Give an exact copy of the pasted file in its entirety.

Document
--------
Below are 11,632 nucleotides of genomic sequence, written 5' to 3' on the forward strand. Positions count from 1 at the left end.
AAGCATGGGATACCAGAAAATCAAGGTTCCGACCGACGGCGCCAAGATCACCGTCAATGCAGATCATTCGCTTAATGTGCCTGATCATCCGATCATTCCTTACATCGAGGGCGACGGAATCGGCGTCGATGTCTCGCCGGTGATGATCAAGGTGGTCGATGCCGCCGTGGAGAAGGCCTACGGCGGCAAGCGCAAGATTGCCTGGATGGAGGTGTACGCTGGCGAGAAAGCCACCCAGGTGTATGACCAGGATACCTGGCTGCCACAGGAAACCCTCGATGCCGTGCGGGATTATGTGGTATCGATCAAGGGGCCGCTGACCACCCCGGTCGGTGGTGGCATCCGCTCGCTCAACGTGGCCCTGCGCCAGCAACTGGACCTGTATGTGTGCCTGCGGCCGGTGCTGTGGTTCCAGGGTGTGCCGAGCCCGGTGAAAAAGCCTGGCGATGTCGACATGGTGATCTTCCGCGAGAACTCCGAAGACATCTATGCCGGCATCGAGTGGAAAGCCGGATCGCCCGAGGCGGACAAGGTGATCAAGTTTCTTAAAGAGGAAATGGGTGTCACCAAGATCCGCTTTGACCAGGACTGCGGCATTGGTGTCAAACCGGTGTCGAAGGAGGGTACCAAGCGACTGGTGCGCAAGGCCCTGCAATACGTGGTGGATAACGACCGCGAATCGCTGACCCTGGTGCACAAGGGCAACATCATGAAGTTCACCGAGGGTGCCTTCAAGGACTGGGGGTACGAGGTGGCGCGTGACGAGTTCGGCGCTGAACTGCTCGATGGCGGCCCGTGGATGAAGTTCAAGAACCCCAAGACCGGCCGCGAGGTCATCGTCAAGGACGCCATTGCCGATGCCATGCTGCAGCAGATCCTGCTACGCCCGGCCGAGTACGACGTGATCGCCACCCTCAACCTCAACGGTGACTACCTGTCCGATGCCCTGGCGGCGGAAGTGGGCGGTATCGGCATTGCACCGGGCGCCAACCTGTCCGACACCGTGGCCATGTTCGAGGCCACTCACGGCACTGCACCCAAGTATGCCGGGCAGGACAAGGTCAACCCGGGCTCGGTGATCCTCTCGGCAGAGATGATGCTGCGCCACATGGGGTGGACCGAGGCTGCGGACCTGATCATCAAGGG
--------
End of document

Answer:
Below are 11,632 nucleotides of genomic sequence, written 5' to 3' on the forward strand. Positions count from 1 at the left end.
AAGCATGGGATACCAGAAAATCAAGGTTCCGACCGACGGCGCCAAGATCACCGTCAATGCAGATCATTCGCTTAATGTGCCTGATCATCCGATCATTCCTTACATCGAGGGCGACGGAATCGGCGTCGATGTCTCGCCGGTGATGATCAAGGTGGTCGATGCCGCCGTGGAGAAGGCCTACGGCGGCAAGCGCAAGATTGCCTGGATGGAGGTGTACGCTGGCGAGAAAGCCACCCAGGTGTATGACCAGGATACCTGGCTGCCACAGGAAACCCTCGATGCCGTGCGGGATTATGTGGTATCGATCAAGGGGCCGCTGACCACCCCGGTCGGTGGTGGCATCCGCTCGCTCAACGTGGCCCTGCGCCAGCAACTGGACCTGTATGTGTGCCTGCGGCCGGTGCTGTGGTTCCAGGGTGTGCCGAGCCCGGTGAAAAAGCCTGGCGATGTCGACATGGTGATCTTCCGCGAGAACTCCGAAGACATCTATGCCGGCATCGAGTGGAAAGCCGGATCGCCCGAGGCGGACAAGGTGATCAAGTTTCTTAAAGAGGAAATGGGTGTCACCAAGATCCGCTTTGACCAGGACTGCGGCATTGGTGTCAAACCGGTGTCGAAGGAGGGTACCAAGCGACTGGTGCGCAAGGCCCTGCAATACGTGGTGGATAACGACCGCGAATCGCTGACCCTGGTGCACAAGGGCAACATCATGAAGTTCACCGAGGGTGCCTTCAAGGACTGGGGGTACGAGGTGGCGCGTGACGAGTTCGGCGCTGAACTGCTCGATGGCGGCCCGTGGATGAAGTTCAAGAACCCCAAGACCGGCCGCGAGGTCATCGTCAAGGACGCCATTGCCGATGCCATGCTGCAGCAGATCCTGCTACGCCCGGCCGAGTACGACGTGATCGCCACCCTCAACCTCAACGGTGACTACCTGTCCGATGCCCTGGCGGCGGAAGTGGGCGGTATCGGCATTGCACCGGGCGCCAACCTGTCCGACACCGTGGCCATGTTCGAGGCCACTCACGGCACTGCACCCAAGTATGCCGGGCAGGACAAGGTCAACCCGGGCTCGGTGATCCTCTCGGCAGAGATGATGCTGCGCCACATGGGGTGGACCGAGGCTGCGGACCTGATCATCAAGGG